Mobile acronyms: How do they relate to each other?

By Etienne Noiret

In the IT industry, people who begin to gain knowledge in a specific domain often use technical acronyms that can be difficult for non-specialists to understand. There are a variety of mobile acronyms, such as MMS, EMM, MDM, MAM, MEAP, MADP and MBaaS, that relate to each other in many important ways.

Enterprise mobility management (EMM)

Enterprise mobility management (EMM) suites enable companies to manage and secure their mobile workers, thereby giving them the tools they need to be more productive. EMM is made up of other mobile acronyms (very meta), such as mobile device management (MDM), mobile application management (MAM), mobile expense management (MEM), mobile content management (MCM) and mobile identity management (MIM). Many EMM vendors were initially known as MDM vendors. They expanded their portfolios of solutions over time by adding new capabilities, such as secure mail, browsers and document sharing.

Mobile management solutions (MMS)

Mobile management solutions (MMS) is a group of services that maximize the potential of mobile devices while reducing security risk and easing the burden on IT departments. MMS allows for the secure, remote access of enterprise data through the cloud. Managed mobility services solutions also provide a method for increasing worker productivity while keeping costs down.

Mobile device management (MDM)

Mobile device management (MDM) commonly refers to a company’s ability to manage and secure its fleet of mobile devices. This management process includes enrolling mobile devices, diagnosing issues, locating devices, integrating devices with enterprise systems (such as emails and directory servers), centrally managing configurations (such as emails, VPN and certificates) and locking or wiping stolen or lost devices. In addition, MDM involves creating, distributing and enforcing enterprise policies to ensure that each device is compliant.

Mobile application management (MAM)

On the other end of the spectrum, mobile application management (MAM) is about controlling the lifecycle of the apps that are installed on a particular device. MAM is a domain that is referred to in EMM, but also in MADP/MEAP and MBaaS. As such, MAM provides different capabilities, depending on the solution through which it is implemented. The common capabilities include distributing apps through a private store, controlling which version of an app is allowed to run on a specific mobile operating system and pushing app updates on devices.

Download Gartner report on managed mobility services

In the context of EMM, it also includes white and blacklists of apps, in-app VPN (a virtual private network that is specific to the communications between the app and the enterprise) and an enterprise container. By wrapping an app, a company can enforce application security checks, like entering a PIN before launching an app, and restrict some operations, such as data sharing (copy/paste, data backup and exchanges with apps outside of the container).

Mobile expense management (MEM)

Mobile expense management (MEM) — a subset of Telecom Expense Management (TEM) — is a system that helps companies monitor and control the real-time usage and cost of data and voice for individual users, departments or the group as a whole in order to optimize their mobile spend.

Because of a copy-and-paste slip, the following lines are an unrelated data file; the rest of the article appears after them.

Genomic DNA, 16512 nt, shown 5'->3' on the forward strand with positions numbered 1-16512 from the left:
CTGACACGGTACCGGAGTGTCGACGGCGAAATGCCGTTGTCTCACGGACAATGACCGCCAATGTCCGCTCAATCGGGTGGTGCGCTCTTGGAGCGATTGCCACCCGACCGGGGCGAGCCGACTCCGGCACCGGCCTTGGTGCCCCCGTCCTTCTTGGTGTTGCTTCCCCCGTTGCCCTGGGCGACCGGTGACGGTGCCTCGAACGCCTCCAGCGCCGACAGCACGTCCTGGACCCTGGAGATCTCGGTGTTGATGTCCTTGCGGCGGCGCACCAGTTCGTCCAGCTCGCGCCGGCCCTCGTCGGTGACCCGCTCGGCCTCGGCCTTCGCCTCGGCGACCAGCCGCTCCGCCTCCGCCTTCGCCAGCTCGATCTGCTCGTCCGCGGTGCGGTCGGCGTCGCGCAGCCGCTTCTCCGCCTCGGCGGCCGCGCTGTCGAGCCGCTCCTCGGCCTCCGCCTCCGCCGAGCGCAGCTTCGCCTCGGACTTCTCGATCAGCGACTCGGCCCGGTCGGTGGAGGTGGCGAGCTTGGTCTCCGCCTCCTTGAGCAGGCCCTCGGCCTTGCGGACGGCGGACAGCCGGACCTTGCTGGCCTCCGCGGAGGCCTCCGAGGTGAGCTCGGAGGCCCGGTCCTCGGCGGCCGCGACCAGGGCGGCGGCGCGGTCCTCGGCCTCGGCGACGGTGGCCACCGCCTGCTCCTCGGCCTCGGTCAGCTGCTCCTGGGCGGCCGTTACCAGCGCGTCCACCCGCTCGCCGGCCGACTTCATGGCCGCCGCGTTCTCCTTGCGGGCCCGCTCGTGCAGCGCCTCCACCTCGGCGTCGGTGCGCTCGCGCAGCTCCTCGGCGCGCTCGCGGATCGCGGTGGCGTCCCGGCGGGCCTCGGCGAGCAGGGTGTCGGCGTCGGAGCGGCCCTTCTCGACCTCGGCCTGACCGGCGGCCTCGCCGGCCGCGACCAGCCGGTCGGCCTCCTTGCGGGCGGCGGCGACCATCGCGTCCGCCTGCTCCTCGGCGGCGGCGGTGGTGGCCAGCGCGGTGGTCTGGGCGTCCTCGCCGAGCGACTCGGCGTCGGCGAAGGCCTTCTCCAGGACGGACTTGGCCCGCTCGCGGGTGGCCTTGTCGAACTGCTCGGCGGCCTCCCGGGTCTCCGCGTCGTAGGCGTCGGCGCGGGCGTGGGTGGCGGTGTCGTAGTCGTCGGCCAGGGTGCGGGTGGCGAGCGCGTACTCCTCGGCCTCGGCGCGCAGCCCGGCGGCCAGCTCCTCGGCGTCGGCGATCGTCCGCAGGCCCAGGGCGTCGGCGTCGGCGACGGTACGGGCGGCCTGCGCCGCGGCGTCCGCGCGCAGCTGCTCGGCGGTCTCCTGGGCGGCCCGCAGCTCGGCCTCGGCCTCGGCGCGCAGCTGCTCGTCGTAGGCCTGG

Mobile content management (MCM)

Mobile content management (MCM) is the ability to provide access to corporate data from a mobile device. This process may include sharing files through various content providers. An MCM solution can provide an enterprise document catalog and manage the lifecycle and security of each document.

Mobile enterprise application platform (MEAP)

This platform has two mobile acronyms, as a mobile enterprise application (MEAP) is also referred to as a mobile application development platform, or MADP, by Gartner. The integrated suite helps developers build cross-platform mobile apps and execute them using a mobile middleware. During development, a MEAP can provide an integrated development environment (IDE) or a command line interface (CLI) to design, code, build and test mobile apps. Then, during execution, a MEAP implements an access-point server that provides a variety of optimized services for mobile devices. This server can manage the lifecycle of the apps (MAM), work offline and synchronize data, provide analytics data to understand the usage and the performance of the apps, and secure the access to the back office (by authenticating apps, devices and users).

A MEAP server also provides mobile services, such as a push notification engine, and location services. The integration between the mobile app and the server is done through a software development kit (SDK), which gives APIs to the developer to consume each of the provided capabilities.

Mobile backend as a service (MBaaS)

To simplify, mobile backend as as service (MBaaS) is like the runtime part of a MEAP, but it’s provided as a service and in the cloud. There is no IDE or CLI to help code and build the mobile apps, but there’s a SDK to consume the required services, such as a push notification service.

Written By

Etienne Noiret

Architect, IBM Security Software

Etienne has been working as a developer, architect and technical seller for various software editors during the last two decades. His point of focus include middleware, cloud computing, IoT, mobility and security.